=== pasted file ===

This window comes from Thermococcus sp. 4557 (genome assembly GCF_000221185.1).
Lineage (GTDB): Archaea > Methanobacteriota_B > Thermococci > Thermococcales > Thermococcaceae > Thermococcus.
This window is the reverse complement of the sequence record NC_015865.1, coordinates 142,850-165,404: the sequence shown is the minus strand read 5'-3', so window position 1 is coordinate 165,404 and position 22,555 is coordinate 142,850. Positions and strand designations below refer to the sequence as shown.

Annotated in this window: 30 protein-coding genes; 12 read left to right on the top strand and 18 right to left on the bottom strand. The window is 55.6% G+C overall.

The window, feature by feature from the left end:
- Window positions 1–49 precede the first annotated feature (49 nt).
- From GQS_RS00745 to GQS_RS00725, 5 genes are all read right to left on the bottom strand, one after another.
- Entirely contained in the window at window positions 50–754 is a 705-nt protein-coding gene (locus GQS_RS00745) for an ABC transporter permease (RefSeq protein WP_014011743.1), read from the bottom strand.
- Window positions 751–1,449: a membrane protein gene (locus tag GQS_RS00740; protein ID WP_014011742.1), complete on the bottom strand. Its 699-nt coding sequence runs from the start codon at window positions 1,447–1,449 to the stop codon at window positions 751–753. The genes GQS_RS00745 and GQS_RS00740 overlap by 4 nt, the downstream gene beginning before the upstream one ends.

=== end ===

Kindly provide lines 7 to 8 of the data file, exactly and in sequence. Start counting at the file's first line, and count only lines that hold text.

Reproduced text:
- From GQS_RS00745 to GQS_RS00725, 5 genes are all read right to left on the bottom strand, one after another.
- Entirely contained in the window at window positions 50–754 is a 705-nt protein-coding gene (locus GQS_RS00745) for an ABC transporter permease (RefSeq protein WP_014011743.1), read from the bottom strand.